This is a case being heard in the Surrogate’s Court of New York County. The issue of the case deals with the estate of Emma B. Johnson. The executor and petitioner for the estate is Norman W. Roe. The respondents in the case are Long Island College Hospital, The Industrial Home for the Blind, and St. Faith’s House.
The issue of this case involves objections to the amount of legal fees that have been paid to the law firm of Vunk & Carleton. The three objectors of the case were given equal parts of half of the estate of Emma B. Johnson. The owner of the other half of the estate is Norman W. Roe. Norman Roe is the temporary administrator and executor of the estate and is the brother of the testatrix.
The objections in the case involve a payment of $40,000 from the estate to the attorneys and a sum of $25,000 that was paid by the fiduciary out of his own pocket to the attorneys and then reimbursed to him from the assets of the estate. A New York Probate Lawyer said the objectants argue that the sum of $40,000 is excessive and that the $25,000 payment represented a loan from the temporary administrator to the lawyers and was not payment for their legal services and charging this amount to the estate was improper.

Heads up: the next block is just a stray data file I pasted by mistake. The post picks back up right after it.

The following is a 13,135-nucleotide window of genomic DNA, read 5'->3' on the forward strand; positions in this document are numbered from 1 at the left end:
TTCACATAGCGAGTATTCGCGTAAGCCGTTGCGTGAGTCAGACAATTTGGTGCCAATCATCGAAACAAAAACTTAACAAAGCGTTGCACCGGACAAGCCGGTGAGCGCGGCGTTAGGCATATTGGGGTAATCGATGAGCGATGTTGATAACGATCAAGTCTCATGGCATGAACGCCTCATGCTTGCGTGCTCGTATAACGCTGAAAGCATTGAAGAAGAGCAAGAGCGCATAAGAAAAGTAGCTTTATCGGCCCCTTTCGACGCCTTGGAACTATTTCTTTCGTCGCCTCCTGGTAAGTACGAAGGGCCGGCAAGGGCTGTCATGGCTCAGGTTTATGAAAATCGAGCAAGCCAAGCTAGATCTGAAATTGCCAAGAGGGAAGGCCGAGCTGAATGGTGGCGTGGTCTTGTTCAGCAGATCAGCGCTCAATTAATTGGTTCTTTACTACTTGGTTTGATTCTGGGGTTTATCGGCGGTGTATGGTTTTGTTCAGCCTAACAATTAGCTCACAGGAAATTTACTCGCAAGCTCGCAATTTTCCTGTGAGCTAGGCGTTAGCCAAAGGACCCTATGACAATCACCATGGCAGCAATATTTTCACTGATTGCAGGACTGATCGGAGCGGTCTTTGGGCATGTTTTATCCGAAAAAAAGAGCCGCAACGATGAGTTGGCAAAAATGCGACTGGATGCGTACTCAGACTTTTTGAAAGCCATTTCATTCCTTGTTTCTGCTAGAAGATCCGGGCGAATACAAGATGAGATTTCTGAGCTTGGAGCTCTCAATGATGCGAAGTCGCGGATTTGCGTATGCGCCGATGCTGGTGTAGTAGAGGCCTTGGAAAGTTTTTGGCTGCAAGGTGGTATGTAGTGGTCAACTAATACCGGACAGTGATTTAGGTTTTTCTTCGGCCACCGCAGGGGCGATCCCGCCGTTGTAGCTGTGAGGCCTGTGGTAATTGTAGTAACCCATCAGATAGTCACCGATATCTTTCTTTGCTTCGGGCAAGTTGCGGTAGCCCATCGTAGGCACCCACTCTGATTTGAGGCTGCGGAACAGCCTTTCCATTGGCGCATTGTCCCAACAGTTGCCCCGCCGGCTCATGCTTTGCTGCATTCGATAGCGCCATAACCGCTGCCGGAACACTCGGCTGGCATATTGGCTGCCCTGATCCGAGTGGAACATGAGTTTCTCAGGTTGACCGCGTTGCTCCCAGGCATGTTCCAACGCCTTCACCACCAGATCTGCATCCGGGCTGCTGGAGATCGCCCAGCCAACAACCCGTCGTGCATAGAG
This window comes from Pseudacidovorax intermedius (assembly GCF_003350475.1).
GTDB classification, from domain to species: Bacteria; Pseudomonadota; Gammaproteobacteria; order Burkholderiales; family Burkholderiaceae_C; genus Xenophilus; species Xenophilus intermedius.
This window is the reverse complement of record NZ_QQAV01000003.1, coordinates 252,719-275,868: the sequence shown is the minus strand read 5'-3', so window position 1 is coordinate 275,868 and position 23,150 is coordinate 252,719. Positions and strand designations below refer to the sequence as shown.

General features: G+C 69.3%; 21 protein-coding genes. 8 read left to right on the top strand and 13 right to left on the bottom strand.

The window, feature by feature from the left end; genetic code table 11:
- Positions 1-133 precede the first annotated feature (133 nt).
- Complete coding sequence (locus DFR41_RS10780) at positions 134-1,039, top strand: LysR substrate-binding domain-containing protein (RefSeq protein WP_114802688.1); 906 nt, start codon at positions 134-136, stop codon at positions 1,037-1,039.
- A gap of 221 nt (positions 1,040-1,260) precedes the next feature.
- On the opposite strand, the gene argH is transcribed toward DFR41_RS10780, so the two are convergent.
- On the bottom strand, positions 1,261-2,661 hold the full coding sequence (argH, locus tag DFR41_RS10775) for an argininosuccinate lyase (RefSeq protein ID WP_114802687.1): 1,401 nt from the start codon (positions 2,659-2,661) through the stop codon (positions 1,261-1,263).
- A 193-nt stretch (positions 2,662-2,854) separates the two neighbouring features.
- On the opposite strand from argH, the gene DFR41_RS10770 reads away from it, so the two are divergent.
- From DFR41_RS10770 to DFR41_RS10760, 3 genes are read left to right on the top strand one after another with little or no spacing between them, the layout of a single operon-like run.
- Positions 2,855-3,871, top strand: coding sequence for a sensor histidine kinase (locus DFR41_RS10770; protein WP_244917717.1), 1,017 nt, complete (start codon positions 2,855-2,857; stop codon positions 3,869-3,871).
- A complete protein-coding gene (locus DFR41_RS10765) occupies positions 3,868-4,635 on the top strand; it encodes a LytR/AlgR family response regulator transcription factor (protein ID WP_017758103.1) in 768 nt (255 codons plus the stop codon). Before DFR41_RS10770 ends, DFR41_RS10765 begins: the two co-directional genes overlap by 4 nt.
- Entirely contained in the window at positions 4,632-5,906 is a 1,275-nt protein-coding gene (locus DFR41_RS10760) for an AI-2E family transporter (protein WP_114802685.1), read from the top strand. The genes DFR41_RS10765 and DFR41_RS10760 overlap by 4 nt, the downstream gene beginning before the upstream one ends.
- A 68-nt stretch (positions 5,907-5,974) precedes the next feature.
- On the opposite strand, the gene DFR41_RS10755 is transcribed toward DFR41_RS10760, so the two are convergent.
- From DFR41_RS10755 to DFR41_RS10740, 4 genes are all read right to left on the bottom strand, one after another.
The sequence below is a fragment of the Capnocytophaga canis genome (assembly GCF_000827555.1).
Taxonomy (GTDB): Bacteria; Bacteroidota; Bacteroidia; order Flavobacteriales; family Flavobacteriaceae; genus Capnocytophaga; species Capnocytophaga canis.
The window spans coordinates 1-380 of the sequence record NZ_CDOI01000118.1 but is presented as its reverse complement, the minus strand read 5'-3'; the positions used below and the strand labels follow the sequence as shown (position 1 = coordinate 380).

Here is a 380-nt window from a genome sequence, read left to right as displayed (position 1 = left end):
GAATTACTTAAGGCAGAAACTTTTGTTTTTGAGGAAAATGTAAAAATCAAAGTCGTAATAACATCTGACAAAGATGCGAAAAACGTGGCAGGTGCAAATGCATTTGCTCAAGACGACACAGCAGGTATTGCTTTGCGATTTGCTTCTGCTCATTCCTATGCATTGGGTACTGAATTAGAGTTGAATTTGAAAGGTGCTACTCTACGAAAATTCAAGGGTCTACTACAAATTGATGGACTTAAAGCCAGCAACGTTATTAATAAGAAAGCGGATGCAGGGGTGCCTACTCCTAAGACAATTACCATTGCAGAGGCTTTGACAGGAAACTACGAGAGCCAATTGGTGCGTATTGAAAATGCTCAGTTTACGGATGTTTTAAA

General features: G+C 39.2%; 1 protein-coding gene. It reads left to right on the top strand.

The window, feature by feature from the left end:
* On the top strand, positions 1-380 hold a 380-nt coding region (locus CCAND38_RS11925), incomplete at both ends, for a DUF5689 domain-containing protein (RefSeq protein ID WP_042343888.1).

All of the services provided by Vunk & Carleton took place in connection with the proceedings in Suffolk County. This was before it was determined that the decedent’s domicile was actually located in New York County. The order that authorized a payment in the sum of $40,000 to the lawyers was dated the 18th of April, 1939. This was an ex parte order and did not fix the reasonable value of the services that were provided. The order was made by a court that was later found to have no jurisdiction over the case.
The amount of $25000 is said to be a reimbursement to Mr. Roe for two separate advances that he made. A Staten Island Probate Lawyer said the first was a check that was written to John R. Vunk from Mr. Roe’s personal checking account. He received a paper drawn up by Mr. Vunk that was signed on behalf of his firm. The second advance was in the amount of $5000. The same type of paper was issued for this check as well. The firm did not repay these sums.
Court Discussion and Decision
It seems to the court that the $25,000 that was paid by Mr. Roe to the attorney was in fact a loan and this amount should have been returned to him from the fees that were obtained by the lawyers from the estate.
Queens Probate Lawyers said the next question in this case is to determine a reasonable amount for the services provided by the attorney’s in this particular matter. After reviewing the case and the services provided by the attorneys in this matter, the court finds that the fee of $65,000 is reasonable. It is felt that the law firm provided the necessary services needed in this particular case. All of the claims made in objection to the fees of $40,000 and $25,000 are overruled.
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